K.J. Wright returned to the Seahawks lineup for their Week 16 win over the Kansas City Chiefs. But in a lot of ways, Wright felt like he was really back in last week's regular-season finale against the Arizona Cardinals.
Wright did make an impact play in that win over the Chiefs, breaking up a pass on Kansas City's first offensive possession, which ended in a three-and-out, but the following Sunday is when Wright really started feeling like his old self. Wright, who missed 11 of Seattle's first 14 games because of a knee injury, including five straight before the Week 16 return, recorded seven tackles in Sunday's win over the Arizona Cardinals, including a play that was vintage Wright when he sniffed out a screen pass to David Johnson and tackled the Cardinals back for a 5-yard loss.
"It felt good man, it felt good to make a play," Wright said. He then wryly added, "It took me 17 weeks. It's good. It does feel good to go out there and run around pain free, to tackle in the open field, to get over five tackles."
Wright missed the first six games of this season, his eighth in the NFL, following arthroscopic surgery on his knee in August. He returned midseason and played in three games, but then had to be shut down again because of that same knee. When he returned this time around, Wright insisted he felt a lot better than earlier this season, and his play the last two weeks, and in Week 17 in particular, backs up that assertion. Now after two games to knock off any rust, he feels like he's ready to do even more when the Seahawks play the Dallas Cowboys Saturday in the Wild Card round of the playoffs.
"I needed that," Wright said. "I needed to get those reps in, I needed to get my feet wet, I needed to tackle again. It was good. I told my guys when I was hurt, just get me to the playoffs, and they got the job done."
Or as he succinctly put it after Sunday's game: "K.J. back. K.J. back."
Wright's teammates and coaches noticed the difference it made having him not just back, but back to looking like his old self.
"It was amazing," Bobby Wagner said. "Especially the screen where he made that tackle in the open field. That's when I was like, 'OK, he feels good.' That's all you want to see, see him feel good, see him getting out there moving. It's good to have him back. That's another person to communicate with, it's a brother that you've been playing with, and I'm excited for him. As he gets the reps and as he keeps going, he's going to make a lot more plays. It's going to be fun to watch."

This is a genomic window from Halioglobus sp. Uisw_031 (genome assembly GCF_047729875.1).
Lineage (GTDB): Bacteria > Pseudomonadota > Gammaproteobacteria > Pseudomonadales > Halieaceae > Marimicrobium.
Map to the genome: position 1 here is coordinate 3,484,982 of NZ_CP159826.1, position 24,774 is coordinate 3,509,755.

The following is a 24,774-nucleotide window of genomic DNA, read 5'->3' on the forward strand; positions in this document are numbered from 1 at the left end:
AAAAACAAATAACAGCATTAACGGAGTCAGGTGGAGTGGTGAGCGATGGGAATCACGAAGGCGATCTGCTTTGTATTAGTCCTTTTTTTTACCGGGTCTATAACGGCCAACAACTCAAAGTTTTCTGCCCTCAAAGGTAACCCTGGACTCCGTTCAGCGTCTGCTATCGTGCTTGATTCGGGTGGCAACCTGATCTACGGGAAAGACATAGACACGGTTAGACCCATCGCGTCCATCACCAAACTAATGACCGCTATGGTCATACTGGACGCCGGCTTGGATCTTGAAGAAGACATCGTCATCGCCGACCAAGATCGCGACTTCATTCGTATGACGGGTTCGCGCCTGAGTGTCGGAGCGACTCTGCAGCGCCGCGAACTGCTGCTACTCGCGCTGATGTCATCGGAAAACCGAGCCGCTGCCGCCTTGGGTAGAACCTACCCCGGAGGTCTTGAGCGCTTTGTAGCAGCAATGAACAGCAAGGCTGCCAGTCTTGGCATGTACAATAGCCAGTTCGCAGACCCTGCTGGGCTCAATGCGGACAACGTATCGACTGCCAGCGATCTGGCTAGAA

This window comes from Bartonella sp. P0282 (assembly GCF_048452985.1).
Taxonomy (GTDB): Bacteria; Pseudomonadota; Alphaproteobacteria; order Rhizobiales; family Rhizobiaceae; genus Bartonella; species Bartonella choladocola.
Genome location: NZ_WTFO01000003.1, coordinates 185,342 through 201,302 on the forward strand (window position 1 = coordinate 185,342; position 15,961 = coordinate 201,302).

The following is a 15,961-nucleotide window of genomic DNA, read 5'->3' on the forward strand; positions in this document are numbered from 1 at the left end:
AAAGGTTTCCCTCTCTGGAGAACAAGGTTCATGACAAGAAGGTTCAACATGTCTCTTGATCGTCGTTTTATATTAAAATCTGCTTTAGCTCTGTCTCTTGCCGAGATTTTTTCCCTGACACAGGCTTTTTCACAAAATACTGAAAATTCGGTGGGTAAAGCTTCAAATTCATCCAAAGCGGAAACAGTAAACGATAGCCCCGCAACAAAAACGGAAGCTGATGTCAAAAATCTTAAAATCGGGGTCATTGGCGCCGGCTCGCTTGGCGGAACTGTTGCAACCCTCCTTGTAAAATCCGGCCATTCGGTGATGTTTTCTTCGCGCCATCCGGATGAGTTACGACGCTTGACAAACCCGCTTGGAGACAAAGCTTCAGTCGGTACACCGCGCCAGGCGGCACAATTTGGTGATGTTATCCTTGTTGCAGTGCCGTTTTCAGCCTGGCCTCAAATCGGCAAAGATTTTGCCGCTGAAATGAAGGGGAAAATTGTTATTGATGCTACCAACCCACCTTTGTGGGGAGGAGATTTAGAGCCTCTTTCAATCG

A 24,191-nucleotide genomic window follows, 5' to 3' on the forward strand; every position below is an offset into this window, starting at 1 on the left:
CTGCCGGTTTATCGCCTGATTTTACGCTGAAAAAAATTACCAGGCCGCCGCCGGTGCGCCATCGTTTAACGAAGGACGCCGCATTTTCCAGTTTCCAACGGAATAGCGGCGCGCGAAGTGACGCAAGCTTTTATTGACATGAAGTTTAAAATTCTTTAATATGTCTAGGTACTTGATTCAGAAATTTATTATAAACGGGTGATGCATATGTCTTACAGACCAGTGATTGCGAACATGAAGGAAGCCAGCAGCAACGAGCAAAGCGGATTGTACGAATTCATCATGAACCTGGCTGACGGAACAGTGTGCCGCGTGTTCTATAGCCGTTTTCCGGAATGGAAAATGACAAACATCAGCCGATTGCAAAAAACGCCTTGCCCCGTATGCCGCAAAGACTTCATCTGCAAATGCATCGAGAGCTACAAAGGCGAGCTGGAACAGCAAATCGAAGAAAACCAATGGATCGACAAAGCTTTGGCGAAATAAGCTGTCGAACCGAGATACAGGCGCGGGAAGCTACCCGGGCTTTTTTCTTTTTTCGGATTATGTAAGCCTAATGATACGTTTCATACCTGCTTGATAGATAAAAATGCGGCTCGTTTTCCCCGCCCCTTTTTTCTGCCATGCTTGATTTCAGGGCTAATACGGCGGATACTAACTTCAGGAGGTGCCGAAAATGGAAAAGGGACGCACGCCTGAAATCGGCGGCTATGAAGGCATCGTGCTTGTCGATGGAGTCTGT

Defensive coordinator Ken Norton Jr., who was Wright's position coach from 2011 to 2014, said, "We haven't really seen the best of him yet. He's still getting better coming back to himself, but that was just a glimpse of what he brings to the defense."
"(Wright's presence) makes us stronger, it makes us better," Norton added. "Our cohesiveness and our communication is a lot better when K.J. is there. There's no question he raises the level of the defense, both physically and mentally."
Wright's return means the Seahawks go into the playoffs once again featuring what is arguably the best linebacker tandem in the league, with Wagner again turning in a dominant season that saw him record 138 tackles while missing only one tackle, according to Pro Football Focus.
When Wagner was asked Tuesday about that stat and if he has ever been a bad tackler, his response was, "Maybe when I was an infant and I was barely walking, kind of hard to bring people down. My legs weren't fully developed yet."
Wagner's sure tackling and playmaking ability has been a big part of Seattle's success all season, and two weeks ago the Seahawks were able to add another Pro Bowl linebacker to their lineup just in time for a playoff push. Since the 2014 season, Wagner (656) and Wright (479) have combined to make 1,135 tackles, the most by a linebacker tandem in the NFL over that time.
But when the Seahawks play the Cowboys on Saturday, Wright and Wagner won't be the only formidable linebacker tandem on the field at AT&T Stadium. Rookie Leighton Vander Esch has 140 tackles, two interceptions and seven passes defensed despite not being a starter when the season began, while Jaylon Smith, a 2016 draft pick who missed his entire rookie season because of an injury sustained in college, has added 121 tackles, four sacks and two forced fumbles in his first year as a full-time starter.
"I love watching them play," Wagner said of Dallas' young linebacker tandem. "They bring so much juice. They fly around… I love their linebackers.
"You go to one side of the field and one guy is flying over and making a tackle for loss, and then you try the other side, and the other guy is making a tackle for loss, and you can just tell that they genuinely love to play together with one another."
While a young linebacker duo will try to make things difficult on Seattle's offense, the Seahawks are counting on their veteran tandem, one that hasn't had a chance to play together very often this season, to make a difference on Saturday night.
"It is an uplift," Seahawks coach Pete Carroll said when Wright was ready to return two weeks ago. "It's not just the play that you're going to get, it's the mentality that he brings and the confidence that he exudes. Of course he's a fantastic player, but it's that other stuff, it's almost the intangibles that he adds that gives other people confidence. K.J. is such a good player and such a great communicator, he helps other guys play well. He and Bobby, it's so fun to watch them play and get back together and make their communications and identify stuff as they have for so many years. They really know how to work in tandem. There's an effect that goes beyond just the tackles that he's going to make."